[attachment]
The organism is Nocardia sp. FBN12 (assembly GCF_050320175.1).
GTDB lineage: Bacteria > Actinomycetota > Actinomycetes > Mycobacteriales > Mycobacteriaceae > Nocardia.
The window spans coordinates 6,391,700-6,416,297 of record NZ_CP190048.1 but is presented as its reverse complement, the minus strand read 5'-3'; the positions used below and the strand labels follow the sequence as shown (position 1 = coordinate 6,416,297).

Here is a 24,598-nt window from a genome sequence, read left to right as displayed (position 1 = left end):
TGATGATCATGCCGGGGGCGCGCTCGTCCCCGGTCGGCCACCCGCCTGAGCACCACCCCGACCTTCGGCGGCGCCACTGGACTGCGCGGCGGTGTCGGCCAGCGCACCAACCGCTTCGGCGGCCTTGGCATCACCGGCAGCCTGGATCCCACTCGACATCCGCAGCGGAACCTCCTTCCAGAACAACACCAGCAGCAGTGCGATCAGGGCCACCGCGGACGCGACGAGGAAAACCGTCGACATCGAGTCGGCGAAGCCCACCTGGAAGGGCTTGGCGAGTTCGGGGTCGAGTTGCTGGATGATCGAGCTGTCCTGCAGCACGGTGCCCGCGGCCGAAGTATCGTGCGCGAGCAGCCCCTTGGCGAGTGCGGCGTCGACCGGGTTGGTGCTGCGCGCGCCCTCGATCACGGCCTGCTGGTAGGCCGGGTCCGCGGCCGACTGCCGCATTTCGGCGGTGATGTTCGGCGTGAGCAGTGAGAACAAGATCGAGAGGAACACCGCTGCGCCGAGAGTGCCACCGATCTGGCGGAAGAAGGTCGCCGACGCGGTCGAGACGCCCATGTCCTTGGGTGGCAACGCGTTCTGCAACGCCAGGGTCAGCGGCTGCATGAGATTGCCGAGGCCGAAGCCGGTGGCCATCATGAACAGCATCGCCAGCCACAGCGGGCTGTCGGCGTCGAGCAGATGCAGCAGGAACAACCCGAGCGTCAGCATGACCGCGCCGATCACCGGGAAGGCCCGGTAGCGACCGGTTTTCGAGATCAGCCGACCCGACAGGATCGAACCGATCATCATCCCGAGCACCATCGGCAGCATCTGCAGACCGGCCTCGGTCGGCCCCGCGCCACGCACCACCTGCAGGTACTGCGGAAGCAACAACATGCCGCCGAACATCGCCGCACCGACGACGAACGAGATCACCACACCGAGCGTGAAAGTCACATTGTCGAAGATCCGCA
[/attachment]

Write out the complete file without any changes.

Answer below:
The organism is Nocardia sp. FBN12 (assembly GCF_050320175.1).
GTDB lineage: Bacteria > Actinomycetota > Actinomycetes > Mycobacteriales > Mycobacteriaceae > Nocardia.
The window spans coordinates 6,391,700-6,416,297 of record NZ_CP190048.1 but is presented as its reverse complement, the minus strand read 5'-3'; the positions used below and the strand labels follow the sequence as shown (position 1 = coordinate 6,416,297).

Here is a 24,598-nt window from a genome sequence, read left to right as displayed (position 1 = left end):
TGATGATCATGCCGGGGGCGCGCTCGTCCCCGGTCGGCCACCCGCCTGAGCACCACCCCGACCTTCGGCGGCGCCACTGGACTGCGCGGCGGTGTCGGCCAGCGCACCAACCGCTTCGGCGGCCTTGGCATCACCGGCAGCCTGGATCCCACTCGACATCCGCAGCGGAACCTCCTTCCAGAACAACACCAGCAGCAGTGCGATCAGGGCCACCGCGGACGCGACGAGGAAAACCGTCGACATCGAGTCGGCGAAGCCCACCTGGAAGGGCTTGGCGAGTTCGGGGTCGAGTTGCTGGATGATCGAGCTGTCCTGCAGCACGGTGCCCGCGGCCGAAGTATCGTGCGCGAGCAGCCCCTTGGCGAGTGCGGCGTCGACCGGGTTGGTGCTGCGCGCGCCCTCGATCACGGCCTGCTGGTAGGCCGGGTCCGCGGCCGACTGCCGCATTTCGGCGGTGATGTTCGGCGTGAGCAGTGAGAACAAGATCGAGAGGAACACCGCTGCGCCGAGAGTGCCACCGATCTGGCGGAAGAAGGTCGCCGACGCGGTCGAGACGCCCATGTCCTTGGGTGGCAACGCGTTCTGCAACGCCAGGGTCAGCGGCTGCATGAGATTGCCGAGGCCGAAGCCGGTGGCCATCATGAACAGCATCGCCAGCCACAGCGGGCTGTCGGCGTCGAGCAGATGCAGCAGGAACAACCCGAGCGTCAGCATGACCGCGCCGATCACCGGGAAGGCCCGGTAGCGACCGGTTTTCGAGATCAGCCGACCCGACAGGATCGAACCGATCATCATCCCGAGCACCATCGGCAGCATCTGCAGACCGGCCTCGGTCGGCCCCGCGCCACGCACCACCTGCAGGTACTGCGGAAGCAACAACATGCCGCCGAACATCGCCGCACCGACGACGAACGAGATCACCACACCGAGCGTGAAAGTCACATTGTCGAAGATCCGCA